seen through a romantic lens; and even the late and half-burlesque Hugues Capet, even the extremely interesting and partly contemporary set on the Crusades, as well as such “little gestes” as that of the Lorrainers, Garim le Loherain and the rest, and the three “great gestes” of the king, of the southern hero William of Orange (sometimes called the geste of Montglane), and of the family of Doon de Mayence, arrange themselves with no difficulty under this more general heading. And the chanson de geste proper, as Frenchmen are entitled to boast, never quite deserts this matière de France. It is always the Gesta Francorum at home, or the Gesta Dei per Francos in the East, that supply the themes. When this subject or group of subjects palled, the very form of the chanson de geste was lost. It was not applied to other things;" it grew obsolete with that which it had helped to make popular. Some of the material—Huon of Bordeaua, the Four Sons of Aymon, and others—retained a certain vogue in forms quite different, and gave later ages the inexact and bastard notion of “Charlemagne Romance’ which has been referred to. But the chanson de geste itself was never, so to speak, “half-known "–except to a very few antiquaries. After its three centuries of flourishing, first alone, then with the other two “matters,” it retired altogether, and made its reappearance only after four centuries had passed away. This fact or set of facts has made the actual nature of the original Charlemagne Romances the subject of "much mistake and misstatement on the part of gen **** eral historians of literature. The widely - read and generally accurate Dunlop knew nothing whatever about them, except in early printed Yosions representing their very latest form, and in the hopelessly travestied eighteenth-century Bibliothèque des Romans of the Comte de Tressan. He therefore *gned to them a position altogether inferior to their real importance, and actually apologised for the Y”ters, in that, coming after the Arthurian historians, they were compelled to imitation. As a matter of fact, it is probable that all the most striking and original chansons de geste, certainly all those of the best P°riod, were in existence before a single one of the *at Arthurian romances was written; and as both the French and English, and even the German, writers of these latter were certainly acquainted with the chansons, the imitation, if there were any, must lie on their side. As a matter of fact, however, there is little or none. The later and less genuine chansoms borrow to some extent the methods and incidents in the romances; but the romances at no time exhibit much resemblance to the chansons proper, which have an extremely distinct, racy, and original character of their own. Hallam, writing later than Dunlop, and if with a less wide knowledge of Romance, with a much greater proficiency in general literary history, practically passes the chansons de geste over altogether in the introduction to his Literature of Europe, which purports to summarise all that is important in the History of the Middle Ages, and to supplement and correct that book itself. The only excuse (besides mere unavoidable ignorance, which, no doubt, is a sufficient one) for this Their isolation neglect is the curious fact, in itself adding ** to their interest, that these chansons, though a very important chapter in the histories both of poetry and of fiction, form one which is strangely marked off at both ends from all connection, save in point of subject, with literature precedent or subsequent. As to their own origin, the usual abundant, warm, and if it may be said without impertinence, rather futile controversies have prevailed. Practically speaking, we know nothing whatever about the matter. There used to be a theory that the Charlemagne Romances owed their origin more or less directly to the fabulous Chronicle of Tilpin or Turpin, the warrior - Archbishop of Rheims. It has now been made tolerably certain that the Latin chronicle on the subject is not anterior even to our existing Chanson de Roland, and very probable that it is a good deal later. On the other hand, of actual historical basis we have next to nothing except the mere fact of the death of Roland (“Hruotlandus comes Britanniae.”) at the skirmish of Roncesvalles. There are, however, early mentions of certain cantilena, or ballads; and it has been assumed by some scholars that the earliest chansons were compounded out of precedent ballads of the kind. It is unnecessary to inform those who know something of general literary history, that this theory (that the corruption of the ballad is the generation of the epic) is not confined to the present subject, but is one of the favourite fighting-grounds of a certair" school of critics. It has been applied to Homer, to Bouls, to the Old and Middle German Roman ce?” and it would be very odd indeed if it had not bee IM- applied to the Chansons de geste. But it may be said with some confidence that not one tittle of e Sa. In as ever been produced for the existence of ballads containing the matter of any of the 72 & which do exist. The song of Roland which o , sang at Hastings may have been such a o it may have been part of the actual chanson ; ww. ... Inave been something quite different. But it, wax 1 nays” are not evidence; and it cannot but be *. to a real misfortune that, instead of confining *. ves to an abundant and indeed inexhaustible wo. the proper literary study of what does exist, * 'should persist in dealing with what certainly o not, and perhaps never did. On the general oint it might be observed that there is rather more positive evidence for the breaking up of the epic into ballads than for the conglomeration of ballads into the epic. But on that point it is not necessary to take sides. The matter of real importance is, to lay it down distinctly that we have nothing anterior to the earliest chansons de geste; and that we have not even any satisfactory reason for presuming that there ever was anything.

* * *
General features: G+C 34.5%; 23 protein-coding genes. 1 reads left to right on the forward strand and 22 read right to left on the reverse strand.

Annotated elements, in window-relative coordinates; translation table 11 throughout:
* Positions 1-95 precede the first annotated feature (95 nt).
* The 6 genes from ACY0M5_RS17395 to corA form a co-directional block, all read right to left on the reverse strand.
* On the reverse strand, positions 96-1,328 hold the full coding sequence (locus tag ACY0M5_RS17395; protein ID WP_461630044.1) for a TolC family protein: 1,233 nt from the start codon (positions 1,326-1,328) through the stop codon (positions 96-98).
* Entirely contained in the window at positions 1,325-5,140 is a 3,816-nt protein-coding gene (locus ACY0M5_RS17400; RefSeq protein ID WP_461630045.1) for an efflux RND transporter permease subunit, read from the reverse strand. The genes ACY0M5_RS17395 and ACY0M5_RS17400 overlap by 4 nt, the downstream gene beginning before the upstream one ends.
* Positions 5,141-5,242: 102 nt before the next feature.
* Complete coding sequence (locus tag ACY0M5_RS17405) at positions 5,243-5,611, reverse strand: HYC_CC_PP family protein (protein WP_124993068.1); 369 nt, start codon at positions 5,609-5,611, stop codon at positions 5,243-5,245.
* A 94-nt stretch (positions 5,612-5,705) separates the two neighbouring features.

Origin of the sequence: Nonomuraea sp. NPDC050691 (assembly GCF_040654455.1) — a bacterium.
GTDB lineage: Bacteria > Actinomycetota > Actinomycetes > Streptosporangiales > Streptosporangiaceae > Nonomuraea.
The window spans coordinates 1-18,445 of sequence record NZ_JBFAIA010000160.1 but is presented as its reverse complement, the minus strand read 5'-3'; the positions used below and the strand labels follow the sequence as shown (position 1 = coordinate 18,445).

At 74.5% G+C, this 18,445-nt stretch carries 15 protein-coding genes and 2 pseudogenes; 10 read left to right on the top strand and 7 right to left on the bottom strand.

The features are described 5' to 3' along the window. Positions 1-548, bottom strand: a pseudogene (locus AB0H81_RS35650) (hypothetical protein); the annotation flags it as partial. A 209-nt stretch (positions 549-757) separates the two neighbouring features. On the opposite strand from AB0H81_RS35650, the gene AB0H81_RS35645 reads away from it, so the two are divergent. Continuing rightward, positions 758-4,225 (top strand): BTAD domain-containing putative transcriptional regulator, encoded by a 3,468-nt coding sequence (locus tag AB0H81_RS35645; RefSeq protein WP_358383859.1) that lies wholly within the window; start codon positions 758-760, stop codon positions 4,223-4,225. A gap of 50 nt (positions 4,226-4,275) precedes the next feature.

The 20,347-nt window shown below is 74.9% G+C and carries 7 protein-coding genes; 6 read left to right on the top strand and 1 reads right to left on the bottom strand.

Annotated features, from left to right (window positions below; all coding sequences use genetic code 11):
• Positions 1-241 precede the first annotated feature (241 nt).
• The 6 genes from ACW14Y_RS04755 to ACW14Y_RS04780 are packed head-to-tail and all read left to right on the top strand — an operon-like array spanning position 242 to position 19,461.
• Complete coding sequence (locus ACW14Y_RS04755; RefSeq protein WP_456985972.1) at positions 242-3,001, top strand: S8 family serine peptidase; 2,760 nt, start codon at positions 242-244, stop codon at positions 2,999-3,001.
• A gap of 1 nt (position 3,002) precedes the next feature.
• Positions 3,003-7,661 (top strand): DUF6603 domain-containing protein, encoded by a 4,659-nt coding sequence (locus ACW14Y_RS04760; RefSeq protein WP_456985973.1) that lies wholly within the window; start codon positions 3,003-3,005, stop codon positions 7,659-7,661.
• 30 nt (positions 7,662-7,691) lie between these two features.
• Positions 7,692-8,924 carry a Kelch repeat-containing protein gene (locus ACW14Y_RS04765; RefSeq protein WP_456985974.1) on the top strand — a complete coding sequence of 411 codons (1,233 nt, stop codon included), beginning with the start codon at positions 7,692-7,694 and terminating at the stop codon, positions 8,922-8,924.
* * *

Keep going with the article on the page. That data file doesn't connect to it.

* Or only in rare cases to later French history itself—Du Guesclin, and the Combat des Trente.
1 Dunlop, History of Prose Fiction (ed. Wilson, London, 1888), i, 274-351. Had Dunlop rigidly confined himself to prose fiction, the censure in the text might not be quite fair. As a matter of fact, however, he does not, and it would have been impossible for him to do so.